After months of waiting, Samsung has officially unveiled the Galaxy S4 to the world, and its latest superphone is packing some serious power. There will be two versions of the Galaxy S4, an international model powered by Samsung’s octa-core Exynos processor and a U.S. version sporting a 1.9-GHz quad-core Qualcomm Snapdragon 600 processor. Following the Samsung event, we managed to get some hands-on time with a U.S. version of the S4 and test it using the AnTuTu Benchmark to see just how powerful Samsung’s new halo phone really is.
AnTuTu Benchmark is a comprehensive test that measures a smartphone’s memory performance, CPU integer and floating point performance, 2D and 3D graphics and more. Each category is scored and added together to get an overall system score. After running the test with no other software running in the background, the Galaxy S4 pulled down an impressive overall score of 21,089. That’s significantly higher than AnTuTu’s Galaxy S III benchmark average of 16,301. However, that’s to be expected, as the Galaxy S III runs a less powerful 1.5-GHz dual-core Qualcomm chip.
The S4 also outpaced the 1.6-GHz quad-core Samsung Exynos-powered Galaxy Note II, which scored an average 17,531 on the AnTuTu Benchmark. What’s most impressive, though, is how well the Galaxy S4 performed compared to Google’s Nexus 4. According to the AnTuTu Benchmark, Nexus 4 and its 1.5-GHz quad-core Qualcomm processor scored an average 18,096, well below the Galaxy S4’s 21,089.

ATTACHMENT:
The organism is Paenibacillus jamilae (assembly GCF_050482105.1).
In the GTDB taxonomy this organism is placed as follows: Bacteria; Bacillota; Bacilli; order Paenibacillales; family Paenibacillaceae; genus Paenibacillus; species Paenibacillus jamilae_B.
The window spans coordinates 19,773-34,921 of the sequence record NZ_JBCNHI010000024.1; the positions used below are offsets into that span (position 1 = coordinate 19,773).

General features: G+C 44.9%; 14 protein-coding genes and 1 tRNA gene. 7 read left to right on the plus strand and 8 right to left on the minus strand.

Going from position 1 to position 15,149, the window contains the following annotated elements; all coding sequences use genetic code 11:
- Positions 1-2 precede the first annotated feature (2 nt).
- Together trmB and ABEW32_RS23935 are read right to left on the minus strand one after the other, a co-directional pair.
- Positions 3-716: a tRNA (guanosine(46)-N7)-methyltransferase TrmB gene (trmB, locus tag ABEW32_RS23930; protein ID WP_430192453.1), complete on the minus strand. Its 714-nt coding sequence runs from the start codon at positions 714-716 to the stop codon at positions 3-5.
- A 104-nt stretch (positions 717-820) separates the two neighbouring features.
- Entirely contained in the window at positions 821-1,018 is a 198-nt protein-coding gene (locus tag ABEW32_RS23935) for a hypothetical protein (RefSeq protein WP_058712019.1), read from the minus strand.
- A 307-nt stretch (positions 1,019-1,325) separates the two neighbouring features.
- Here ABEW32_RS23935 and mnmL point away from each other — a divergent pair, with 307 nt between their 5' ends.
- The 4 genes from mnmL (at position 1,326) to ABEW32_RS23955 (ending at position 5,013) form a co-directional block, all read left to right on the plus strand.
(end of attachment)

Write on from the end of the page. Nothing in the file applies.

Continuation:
In addition to the Galaxy S4’s system performance, we also managed to benchmark the brightness level of the smartphone’s 5-inch 1920 x 1080-pixel Super AMOLED display. One of the biggest complaints we had regarding the S III was how dim its display was at just 213 lux. The Galaxy S4 improves upon that number, topping out at 258 lux. That’s brighter than the Galaxy S III, as well as the Galaxy Note II’s 240 lux rating. Unfortunately, the Galaxy S4 still falls behind the smartphone category average of 299 lux. The Google Nexus 4, meanwhile, came in with an average 399 lux.
So what does all this mean for the Galaxy S4? At first blush, it seems as though Samsung has put together an incredibly capable smartphone that has more than enough horsepower to handle most anything you throw at it. Its display brightness, however, is a bit disappointing. That said, we still have a lot more testing to perform on the Galaxy S4, so stay tuned for our full review in the coming weeks.